Wednesday, January 30, 2008

January 30, l972-2008

Today is the 36th anniversary of Bloody Sunday in Londonderry, northern Ireland. On that day, a mass march for civil rights in the Bogside, or Catholic section of the city, turned into blood-soaked mayhem as British army paras, or special forces opened fire on the march, killing l4 people. There are varying explanations of what happened that day, including allegations that IRA members were present and fired on the soldiers, but it seems clear that the soldiers were pumped up and determined to "teach those Fenians a lesson," in the words of one commander. Several of those murdered were l8 or under, including Jack Duddy, a promising boxer who hoped for a spot on the Irish Olympic team. He became the symbol of the horror of that day, as a priest and several marchers tried to carry him to safety.

I first learned of this incident in global studies class--one actually relevant moment in an otherwise forgettable course-- leafing through the pages of Life magazine. I wondered how this could happen in one of the cradles of western Civilization, British soldiers shooting down their fellow citizens, some roughly my own age, on a sunny weekend day. With time and some reading, you come to a more nuanced understanding of these kinds of incidents, but the sight of l3 coffins in the church where the mass funeral was held is something I can never forget. I saw it first in that life magazine, then was lucky enough to get to the Bogside Inn in Derry, where there is an entire wall dedicated to pictures of the march, then the mayhem, funeral and burials.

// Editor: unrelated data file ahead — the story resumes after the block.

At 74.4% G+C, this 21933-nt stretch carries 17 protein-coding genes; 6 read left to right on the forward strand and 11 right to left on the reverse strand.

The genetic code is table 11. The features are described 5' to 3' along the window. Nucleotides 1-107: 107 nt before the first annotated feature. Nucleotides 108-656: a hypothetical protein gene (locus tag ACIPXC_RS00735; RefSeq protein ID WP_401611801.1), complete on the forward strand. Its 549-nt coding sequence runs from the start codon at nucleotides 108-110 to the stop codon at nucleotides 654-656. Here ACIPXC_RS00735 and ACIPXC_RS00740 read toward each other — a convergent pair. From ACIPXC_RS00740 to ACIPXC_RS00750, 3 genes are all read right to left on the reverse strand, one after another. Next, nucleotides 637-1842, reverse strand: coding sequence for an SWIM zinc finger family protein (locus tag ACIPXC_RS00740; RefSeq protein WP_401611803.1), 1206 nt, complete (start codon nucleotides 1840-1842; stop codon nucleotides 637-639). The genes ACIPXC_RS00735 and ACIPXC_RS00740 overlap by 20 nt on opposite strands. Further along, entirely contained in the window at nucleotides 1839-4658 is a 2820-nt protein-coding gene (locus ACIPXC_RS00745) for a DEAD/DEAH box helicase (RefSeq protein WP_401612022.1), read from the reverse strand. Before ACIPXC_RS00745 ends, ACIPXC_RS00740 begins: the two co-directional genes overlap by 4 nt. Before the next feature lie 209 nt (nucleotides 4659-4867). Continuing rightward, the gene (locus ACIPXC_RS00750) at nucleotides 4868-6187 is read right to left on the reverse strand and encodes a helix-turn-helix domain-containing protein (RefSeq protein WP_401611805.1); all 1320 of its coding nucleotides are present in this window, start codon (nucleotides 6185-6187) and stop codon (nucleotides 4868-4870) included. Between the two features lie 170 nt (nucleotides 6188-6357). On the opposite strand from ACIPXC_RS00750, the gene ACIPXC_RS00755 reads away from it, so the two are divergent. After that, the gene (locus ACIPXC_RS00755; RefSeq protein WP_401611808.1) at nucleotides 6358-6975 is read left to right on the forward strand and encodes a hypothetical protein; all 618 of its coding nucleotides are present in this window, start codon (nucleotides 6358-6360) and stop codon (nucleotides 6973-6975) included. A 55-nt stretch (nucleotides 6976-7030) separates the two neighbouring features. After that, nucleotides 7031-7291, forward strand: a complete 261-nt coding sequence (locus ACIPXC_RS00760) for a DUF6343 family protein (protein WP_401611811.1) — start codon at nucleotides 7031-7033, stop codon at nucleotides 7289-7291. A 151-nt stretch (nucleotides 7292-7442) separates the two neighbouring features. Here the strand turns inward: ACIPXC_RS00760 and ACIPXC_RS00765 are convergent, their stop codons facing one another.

Fortunately, Londonderry is peaceful today, thanks to the passage of time, people's impatience with the "fanatics hijacking our lives" and the dedicated negotiators of the Good Friday peace agreement. But it can only be bittersweet for people who lost loved ones on that day, like Jack Duddy's sister, who laments that "all I can do for him now, on holidays, is bring him a fresh bouquet of flowers in the cemetery."

The image you see above is of the mortally wounded Jackie Duddy and the people who tried to get him some help. The priest you see is Fr. Daly, who later went on to become the bishop of Derry. The photograph is mine, but the mural is the work of the Kelly brothers, who call themselves the Bogside artists. All credit to them and their wonderful story of the northern Irish conflict in murals throughout the Bogside, or Catholic neighborhood of Derry. PLEASE go visit their official site and inspect their work. If you are in Londonderry, you can knock on the door of their studio, located just in back of the Bogside Inn, and if they are there, they will greet you warmly.

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